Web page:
Etching and aquatint
Gift of The Print Club of Cleveland 1955.505
Catalogue raisonné: Schiefler 139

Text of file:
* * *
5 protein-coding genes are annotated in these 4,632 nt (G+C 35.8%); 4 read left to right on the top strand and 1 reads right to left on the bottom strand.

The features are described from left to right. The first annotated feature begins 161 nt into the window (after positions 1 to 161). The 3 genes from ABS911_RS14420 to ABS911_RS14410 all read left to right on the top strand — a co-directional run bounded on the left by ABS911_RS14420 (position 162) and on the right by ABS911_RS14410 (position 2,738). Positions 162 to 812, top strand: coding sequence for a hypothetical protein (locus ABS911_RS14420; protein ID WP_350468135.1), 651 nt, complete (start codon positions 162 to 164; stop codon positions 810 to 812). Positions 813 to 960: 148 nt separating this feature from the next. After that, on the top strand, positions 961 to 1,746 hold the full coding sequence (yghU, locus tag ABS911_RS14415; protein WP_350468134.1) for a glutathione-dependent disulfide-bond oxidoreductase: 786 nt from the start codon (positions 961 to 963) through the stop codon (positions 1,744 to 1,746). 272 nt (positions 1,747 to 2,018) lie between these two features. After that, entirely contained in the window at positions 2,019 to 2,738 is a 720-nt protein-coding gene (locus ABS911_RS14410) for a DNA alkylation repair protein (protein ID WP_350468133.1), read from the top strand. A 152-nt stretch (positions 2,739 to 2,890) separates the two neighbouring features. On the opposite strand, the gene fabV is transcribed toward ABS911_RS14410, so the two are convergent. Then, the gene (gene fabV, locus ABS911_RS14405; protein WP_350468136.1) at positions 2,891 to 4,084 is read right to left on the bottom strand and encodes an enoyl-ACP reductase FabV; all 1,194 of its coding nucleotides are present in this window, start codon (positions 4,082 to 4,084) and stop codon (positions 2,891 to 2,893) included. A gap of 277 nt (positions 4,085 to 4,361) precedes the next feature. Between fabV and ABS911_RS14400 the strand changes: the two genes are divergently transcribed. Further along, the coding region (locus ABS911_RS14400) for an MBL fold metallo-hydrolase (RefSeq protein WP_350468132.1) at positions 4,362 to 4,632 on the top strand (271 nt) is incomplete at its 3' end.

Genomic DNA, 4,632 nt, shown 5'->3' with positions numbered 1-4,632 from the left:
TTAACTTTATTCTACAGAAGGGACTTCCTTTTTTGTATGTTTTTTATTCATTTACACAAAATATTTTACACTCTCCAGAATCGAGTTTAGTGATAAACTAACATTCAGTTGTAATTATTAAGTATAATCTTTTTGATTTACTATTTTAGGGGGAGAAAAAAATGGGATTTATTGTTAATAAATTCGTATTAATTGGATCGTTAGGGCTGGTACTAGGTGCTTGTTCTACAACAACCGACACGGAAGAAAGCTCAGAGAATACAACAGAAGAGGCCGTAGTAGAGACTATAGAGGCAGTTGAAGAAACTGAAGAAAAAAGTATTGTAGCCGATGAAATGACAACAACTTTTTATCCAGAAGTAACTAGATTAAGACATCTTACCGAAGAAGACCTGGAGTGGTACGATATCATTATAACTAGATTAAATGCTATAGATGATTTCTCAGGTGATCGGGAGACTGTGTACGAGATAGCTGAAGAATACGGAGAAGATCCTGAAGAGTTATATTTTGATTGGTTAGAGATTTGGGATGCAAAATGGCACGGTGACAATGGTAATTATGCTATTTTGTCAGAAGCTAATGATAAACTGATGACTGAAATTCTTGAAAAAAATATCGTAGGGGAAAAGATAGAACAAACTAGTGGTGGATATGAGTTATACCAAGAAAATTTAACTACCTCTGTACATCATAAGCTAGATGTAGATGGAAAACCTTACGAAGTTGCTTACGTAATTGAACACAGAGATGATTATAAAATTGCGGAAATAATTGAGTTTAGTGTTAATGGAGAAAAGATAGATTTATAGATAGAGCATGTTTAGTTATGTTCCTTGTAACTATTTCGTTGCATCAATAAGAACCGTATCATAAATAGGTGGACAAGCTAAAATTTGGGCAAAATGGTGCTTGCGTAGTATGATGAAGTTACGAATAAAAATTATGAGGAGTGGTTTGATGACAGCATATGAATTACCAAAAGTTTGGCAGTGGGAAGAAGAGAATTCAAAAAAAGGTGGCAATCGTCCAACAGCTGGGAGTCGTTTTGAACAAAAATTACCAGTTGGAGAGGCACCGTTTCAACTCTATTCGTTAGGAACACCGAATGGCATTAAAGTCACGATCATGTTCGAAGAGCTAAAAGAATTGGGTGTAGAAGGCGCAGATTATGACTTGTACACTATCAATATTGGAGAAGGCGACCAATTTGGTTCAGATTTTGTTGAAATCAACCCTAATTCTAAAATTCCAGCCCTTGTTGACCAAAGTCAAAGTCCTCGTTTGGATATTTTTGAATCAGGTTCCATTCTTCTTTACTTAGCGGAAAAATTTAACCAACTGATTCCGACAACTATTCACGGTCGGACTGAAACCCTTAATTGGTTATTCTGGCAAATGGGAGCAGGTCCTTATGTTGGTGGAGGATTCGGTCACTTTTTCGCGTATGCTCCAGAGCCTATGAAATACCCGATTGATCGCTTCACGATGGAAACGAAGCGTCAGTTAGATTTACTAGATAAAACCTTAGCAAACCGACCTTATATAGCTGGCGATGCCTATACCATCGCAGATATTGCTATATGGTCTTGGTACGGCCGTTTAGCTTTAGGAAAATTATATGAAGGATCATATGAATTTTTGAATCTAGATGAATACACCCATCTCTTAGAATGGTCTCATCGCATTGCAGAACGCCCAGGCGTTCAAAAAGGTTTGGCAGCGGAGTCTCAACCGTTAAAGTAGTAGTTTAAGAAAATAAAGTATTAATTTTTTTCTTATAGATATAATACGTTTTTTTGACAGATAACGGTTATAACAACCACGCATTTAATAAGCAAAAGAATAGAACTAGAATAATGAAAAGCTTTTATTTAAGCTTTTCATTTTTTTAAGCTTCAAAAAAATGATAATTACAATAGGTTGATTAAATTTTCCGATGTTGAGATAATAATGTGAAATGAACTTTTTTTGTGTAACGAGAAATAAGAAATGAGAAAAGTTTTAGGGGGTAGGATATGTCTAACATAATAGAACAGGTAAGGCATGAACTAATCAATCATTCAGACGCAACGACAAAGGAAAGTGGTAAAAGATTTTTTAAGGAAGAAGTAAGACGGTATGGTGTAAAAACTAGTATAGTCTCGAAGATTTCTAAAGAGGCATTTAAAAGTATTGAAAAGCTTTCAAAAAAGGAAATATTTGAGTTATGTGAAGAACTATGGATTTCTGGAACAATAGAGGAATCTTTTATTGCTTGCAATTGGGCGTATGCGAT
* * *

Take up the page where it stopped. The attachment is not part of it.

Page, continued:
Emil Nolde’s melancholy image, devoid of human presence, conveys the smoggy air of Hamburg’s industrial harbor. The bold tonal contrasts and strong graphic patterns are coupled with arbitrarily etched dots in the sky—a density of atmosphere created when areas of the acid-resistant ground randomly gave way to etch the plate underneath. After a successful exhibition in 1910 in which he sold many works, Nolde rented cheap sailors’ lodgings on the waterfront of the Hamburg docks and worked furiously for three weeks, producing 19 etchings, 4 woodcuts, and many drawings.
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